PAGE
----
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Articles in "Wine"

Vinho Verde is both a DOC of Portugal and a  wine type, ideal for the coming months. Find out why.

It is no secret that business is bubbling for Italy’s Prosecco producers. Total Prosecco sales here in the U.S. now easily surpass Champagne sales and are still growing at a 25% clip.  With a friendly, fruit-forward profile, lower alcohol content and moderate price tag, more and more customers are choosing to forego traditional Champagne and order Prosecco instead. It seems that Prosecco has carved out its own niche, a bubbly with a more informal, sprezzatura image, bucking the conventional notion of formality, celebration and splurge. In fact, along with a smaller, but undeniable Cava resurgence, Proseccos have boosted sparkling wine consumption in the U.S. by nearly 50% in less than a decade.

Here is a case where a small producer really does make wine that deserves notice. From Macedonia, four wines of excellent quality, and reasonable price.

Too many wine buyers approach the buying process without a concrete plan in place. Buying decisions are often made on a whim, driven by supplier, score, or perhaps sommelier ego. To make the buying process more objective, I created a concept that I call “list mapping.”

To ensure heightened wine sales now and for years to come, it would be wise for hospitality professionals to create sales-building programs that cater to these extremely stable—and thirsty— consumers.

Livio Felluga's Terre Alte old vintages make the case for aged table wines.

Monterey. The name evokes so many vivid Californian and American images . . . John Steinbeck and Cannery Row, a beautiful bay teeming with deep-sea fish and mammals, abalones, seaside golf, a picturesque Carmel artists’ colony, a rugged coastline of surf-torn rocks and steep mountains . . . and wine. Yes, Monterey County’s wines deserve acclaim on the order of every other magnificent Monterey attraction.

Newton Vineyard an intriguing blend of traditional and modern winemaking.

Crus Bourgeois du Medoc have something for everyone.

Lunching on Col Solare and Stag's Leap wines leads to many paths of contemplation.

Just what are those point scores we see in advertising supposed to mean?

Over the past 25 years, ex-architect Elena Walch has crafted a world-class winery in Alto Adige.

National Women’s History month during March led me to consider the women winemakers, vineyardists and vintners I’ve met over the past year. Some are newer to the trade while others have a longer perspective on how far women have journeyed in the profession.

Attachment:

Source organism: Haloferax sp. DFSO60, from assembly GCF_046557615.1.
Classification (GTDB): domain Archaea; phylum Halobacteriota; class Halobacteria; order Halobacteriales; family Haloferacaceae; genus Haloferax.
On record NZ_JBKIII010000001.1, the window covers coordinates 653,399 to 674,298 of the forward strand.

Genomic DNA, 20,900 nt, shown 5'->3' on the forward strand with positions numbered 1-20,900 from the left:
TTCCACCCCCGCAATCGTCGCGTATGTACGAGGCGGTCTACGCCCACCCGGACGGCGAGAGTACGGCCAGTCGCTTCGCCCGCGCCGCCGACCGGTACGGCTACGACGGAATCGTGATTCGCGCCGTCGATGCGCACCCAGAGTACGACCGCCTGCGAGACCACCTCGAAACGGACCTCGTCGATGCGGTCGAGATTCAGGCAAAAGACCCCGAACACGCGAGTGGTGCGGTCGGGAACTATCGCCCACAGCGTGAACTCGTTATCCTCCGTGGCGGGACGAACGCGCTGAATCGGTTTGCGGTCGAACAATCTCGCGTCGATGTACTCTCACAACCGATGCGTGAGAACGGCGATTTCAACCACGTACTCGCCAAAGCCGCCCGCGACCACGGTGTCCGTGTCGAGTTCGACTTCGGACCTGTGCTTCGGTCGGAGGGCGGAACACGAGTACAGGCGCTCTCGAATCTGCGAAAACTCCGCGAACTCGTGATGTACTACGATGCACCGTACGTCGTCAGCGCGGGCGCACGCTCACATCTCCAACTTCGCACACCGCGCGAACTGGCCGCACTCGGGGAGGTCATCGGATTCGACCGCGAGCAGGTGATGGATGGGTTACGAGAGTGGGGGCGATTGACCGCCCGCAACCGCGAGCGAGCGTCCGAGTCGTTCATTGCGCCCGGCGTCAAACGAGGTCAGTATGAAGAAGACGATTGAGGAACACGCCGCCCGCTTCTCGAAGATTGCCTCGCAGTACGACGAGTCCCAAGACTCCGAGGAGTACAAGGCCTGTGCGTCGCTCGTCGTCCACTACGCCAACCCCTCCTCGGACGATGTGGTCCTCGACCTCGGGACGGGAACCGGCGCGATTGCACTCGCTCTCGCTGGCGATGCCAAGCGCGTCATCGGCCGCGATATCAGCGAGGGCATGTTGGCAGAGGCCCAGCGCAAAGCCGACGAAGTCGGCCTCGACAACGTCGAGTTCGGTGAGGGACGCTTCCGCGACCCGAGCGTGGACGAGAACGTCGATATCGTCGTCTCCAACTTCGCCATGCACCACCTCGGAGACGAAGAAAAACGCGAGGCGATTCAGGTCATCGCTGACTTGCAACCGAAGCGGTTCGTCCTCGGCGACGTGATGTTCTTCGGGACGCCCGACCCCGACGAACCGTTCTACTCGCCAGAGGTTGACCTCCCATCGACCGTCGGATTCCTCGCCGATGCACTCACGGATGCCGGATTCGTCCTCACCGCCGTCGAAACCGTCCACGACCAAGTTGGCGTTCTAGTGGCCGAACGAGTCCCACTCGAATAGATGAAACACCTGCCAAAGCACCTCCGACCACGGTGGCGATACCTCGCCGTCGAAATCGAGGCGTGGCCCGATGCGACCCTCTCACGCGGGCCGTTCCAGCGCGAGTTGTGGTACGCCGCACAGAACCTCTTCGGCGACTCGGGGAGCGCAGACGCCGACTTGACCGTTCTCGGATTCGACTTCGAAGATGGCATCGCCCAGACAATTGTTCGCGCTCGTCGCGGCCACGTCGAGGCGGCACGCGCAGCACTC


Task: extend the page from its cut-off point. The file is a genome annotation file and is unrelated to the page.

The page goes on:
Of Spain’s trio of celebrated red wine regions, La Rioja has a long international reputation for excellence. Priorat, which burst on the wine scene two decades ago, remains aglow with praise for its distinctive high-octane, mineral-laden wines. Ribera del Duero, like Priorat, is short on fine-wine history, but it doesn’t generate the same gush of print and online media attention. Smart American restaurant buyers, however, seek out and list Ribera wines.

Food-friendly wines from Ribera del Duero offer broad ranges of styles and prices that most american restaurants can embrace, from value-priced, fruity, quaffable Joven/Roble bottlings to complex and age worthy Riservas and Gran Reservas.

Mondavi family winemaking without the drama.

When it comes to evaluating the wine scene, Moueix marks the spots.

                                       Do “mevushal” kosher wines taste differently?

Michael Mina's head sommelier, Josiah Baldivino shares two "Wow factor" reds.

Austrian-led movement sees a less-dogmatic approach to biodynamics.

Some wines by naturally evoke the spirit of St. Valentine. The sensual elements of a bottle—the taste, look and feel—are remembered long after love hits. Here’s my wish-list for wines to pair with dinner on the Super Bowl of Romance.

Table 301's Beverage Director, Aimee Mahar tells us why Richard Betts' Saint Glinglin is approachable, sophisticated, and delicious.

Chicago's Angela Aspito of the Signature Room on the 95th shares her picks with Santé.